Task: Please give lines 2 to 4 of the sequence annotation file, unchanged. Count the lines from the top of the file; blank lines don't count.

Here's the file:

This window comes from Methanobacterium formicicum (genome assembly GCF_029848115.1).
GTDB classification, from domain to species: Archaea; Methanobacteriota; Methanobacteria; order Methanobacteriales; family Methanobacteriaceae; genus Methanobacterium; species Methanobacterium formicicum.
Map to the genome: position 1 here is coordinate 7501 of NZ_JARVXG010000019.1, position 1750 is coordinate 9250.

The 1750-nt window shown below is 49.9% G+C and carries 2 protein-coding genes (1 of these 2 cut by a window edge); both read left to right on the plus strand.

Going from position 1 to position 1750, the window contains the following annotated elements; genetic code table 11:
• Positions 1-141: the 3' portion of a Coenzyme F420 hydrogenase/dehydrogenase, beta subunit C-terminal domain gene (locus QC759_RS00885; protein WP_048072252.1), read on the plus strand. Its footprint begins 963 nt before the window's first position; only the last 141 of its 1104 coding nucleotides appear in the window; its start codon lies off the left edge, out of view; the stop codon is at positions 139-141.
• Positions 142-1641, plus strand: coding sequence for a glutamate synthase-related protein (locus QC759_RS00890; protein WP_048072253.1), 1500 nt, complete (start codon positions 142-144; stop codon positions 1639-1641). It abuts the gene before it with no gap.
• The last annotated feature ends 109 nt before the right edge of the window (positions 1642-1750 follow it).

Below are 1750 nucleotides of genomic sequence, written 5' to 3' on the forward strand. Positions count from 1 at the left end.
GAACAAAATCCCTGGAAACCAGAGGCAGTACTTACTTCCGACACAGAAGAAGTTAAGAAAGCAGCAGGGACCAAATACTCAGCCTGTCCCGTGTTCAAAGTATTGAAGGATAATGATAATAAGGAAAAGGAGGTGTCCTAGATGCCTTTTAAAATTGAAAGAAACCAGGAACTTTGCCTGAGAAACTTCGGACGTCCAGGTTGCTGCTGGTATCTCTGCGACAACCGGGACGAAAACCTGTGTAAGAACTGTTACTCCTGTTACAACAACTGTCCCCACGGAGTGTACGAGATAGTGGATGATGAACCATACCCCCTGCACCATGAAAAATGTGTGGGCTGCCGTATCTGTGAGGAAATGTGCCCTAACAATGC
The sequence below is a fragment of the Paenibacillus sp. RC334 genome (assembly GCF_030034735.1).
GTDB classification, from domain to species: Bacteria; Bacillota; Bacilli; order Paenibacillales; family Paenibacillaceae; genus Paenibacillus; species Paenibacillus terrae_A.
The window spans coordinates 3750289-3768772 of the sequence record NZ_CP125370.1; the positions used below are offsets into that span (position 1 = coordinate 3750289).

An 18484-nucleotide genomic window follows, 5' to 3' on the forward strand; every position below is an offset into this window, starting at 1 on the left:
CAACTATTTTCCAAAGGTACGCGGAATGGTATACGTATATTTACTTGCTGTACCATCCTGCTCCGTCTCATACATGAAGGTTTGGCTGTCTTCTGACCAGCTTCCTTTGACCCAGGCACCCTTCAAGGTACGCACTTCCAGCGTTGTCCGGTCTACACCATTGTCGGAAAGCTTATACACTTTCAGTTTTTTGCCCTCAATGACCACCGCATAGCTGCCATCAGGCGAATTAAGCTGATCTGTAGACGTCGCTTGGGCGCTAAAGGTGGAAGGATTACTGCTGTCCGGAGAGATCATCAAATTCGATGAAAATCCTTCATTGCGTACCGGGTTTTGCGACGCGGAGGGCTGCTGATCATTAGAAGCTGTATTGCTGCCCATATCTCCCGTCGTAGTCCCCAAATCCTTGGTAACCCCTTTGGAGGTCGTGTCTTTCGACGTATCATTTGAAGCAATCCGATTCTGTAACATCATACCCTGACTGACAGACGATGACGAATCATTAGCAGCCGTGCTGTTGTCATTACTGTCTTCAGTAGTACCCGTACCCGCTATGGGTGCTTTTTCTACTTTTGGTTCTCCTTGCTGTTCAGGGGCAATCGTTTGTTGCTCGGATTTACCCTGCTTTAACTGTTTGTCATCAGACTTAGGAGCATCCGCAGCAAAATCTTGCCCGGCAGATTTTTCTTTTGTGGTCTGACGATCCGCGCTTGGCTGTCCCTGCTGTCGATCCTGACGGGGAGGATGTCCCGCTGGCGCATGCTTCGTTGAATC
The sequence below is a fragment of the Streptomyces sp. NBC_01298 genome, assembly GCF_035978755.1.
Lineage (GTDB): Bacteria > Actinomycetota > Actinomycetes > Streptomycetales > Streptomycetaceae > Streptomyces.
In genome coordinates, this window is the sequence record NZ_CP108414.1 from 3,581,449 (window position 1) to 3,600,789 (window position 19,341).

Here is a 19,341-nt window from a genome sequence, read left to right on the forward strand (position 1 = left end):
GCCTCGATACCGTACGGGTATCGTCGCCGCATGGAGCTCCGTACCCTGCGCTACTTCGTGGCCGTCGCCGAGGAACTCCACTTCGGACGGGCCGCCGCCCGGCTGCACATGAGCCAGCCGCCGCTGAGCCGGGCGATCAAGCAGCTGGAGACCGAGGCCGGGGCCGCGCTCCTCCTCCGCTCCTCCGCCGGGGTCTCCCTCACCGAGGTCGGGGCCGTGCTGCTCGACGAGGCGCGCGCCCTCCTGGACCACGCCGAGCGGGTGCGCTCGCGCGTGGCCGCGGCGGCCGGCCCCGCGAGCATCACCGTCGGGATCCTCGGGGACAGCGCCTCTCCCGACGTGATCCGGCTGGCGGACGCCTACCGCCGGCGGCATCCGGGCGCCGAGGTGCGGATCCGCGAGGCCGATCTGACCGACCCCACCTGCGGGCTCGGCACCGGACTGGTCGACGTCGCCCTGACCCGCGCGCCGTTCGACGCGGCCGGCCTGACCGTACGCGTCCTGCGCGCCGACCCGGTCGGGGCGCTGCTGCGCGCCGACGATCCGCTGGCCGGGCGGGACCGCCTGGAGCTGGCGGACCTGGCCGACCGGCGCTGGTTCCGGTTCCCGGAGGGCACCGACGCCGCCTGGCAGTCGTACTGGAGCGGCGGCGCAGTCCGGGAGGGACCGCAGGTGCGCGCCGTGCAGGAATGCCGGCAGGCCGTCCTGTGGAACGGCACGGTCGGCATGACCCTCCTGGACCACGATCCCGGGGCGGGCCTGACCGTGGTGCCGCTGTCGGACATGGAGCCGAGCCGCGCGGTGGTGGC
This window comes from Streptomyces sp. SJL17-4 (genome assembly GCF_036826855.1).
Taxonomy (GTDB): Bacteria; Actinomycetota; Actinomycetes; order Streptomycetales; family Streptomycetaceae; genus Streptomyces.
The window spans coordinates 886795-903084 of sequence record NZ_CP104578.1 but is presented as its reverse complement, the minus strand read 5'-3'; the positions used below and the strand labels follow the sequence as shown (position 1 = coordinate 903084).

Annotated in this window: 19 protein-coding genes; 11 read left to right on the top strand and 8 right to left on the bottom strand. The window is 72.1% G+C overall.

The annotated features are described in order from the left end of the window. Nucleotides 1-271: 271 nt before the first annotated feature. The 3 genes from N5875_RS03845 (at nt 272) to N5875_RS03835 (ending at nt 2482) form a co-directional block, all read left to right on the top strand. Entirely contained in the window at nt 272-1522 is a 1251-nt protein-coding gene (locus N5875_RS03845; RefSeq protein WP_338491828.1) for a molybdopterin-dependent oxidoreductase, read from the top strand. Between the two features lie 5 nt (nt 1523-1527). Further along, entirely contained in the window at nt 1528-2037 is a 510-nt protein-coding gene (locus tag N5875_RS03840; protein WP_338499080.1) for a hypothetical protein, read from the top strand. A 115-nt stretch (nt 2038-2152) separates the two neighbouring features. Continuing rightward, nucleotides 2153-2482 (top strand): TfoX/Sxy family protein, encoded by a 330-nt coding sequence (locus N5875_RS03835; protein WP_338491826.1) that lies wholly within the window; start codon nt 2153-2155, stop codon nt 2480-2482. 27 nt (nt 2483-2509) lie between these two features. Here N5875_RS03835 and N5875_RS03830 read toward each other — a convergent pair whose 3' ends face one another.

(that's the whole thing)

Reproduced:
GTDB classification, from domain to species: Archaea; Methanobacteriota; Methanobacteria; order Methanobacteriales; family Methanobacteriaceae; genus Methanobacterium; species Methanobacterium formicicum.
Map to the genome: position 1 here is coordinate 7501 of NZ_JARVXG010000019.1, position 1750 is coordinate 9250.

The 1750-nt window shown below is 49.9% G+C and carries 2 protein-coding genes (1 of these 2 cut by a window edge); both read left to right on the plus strand.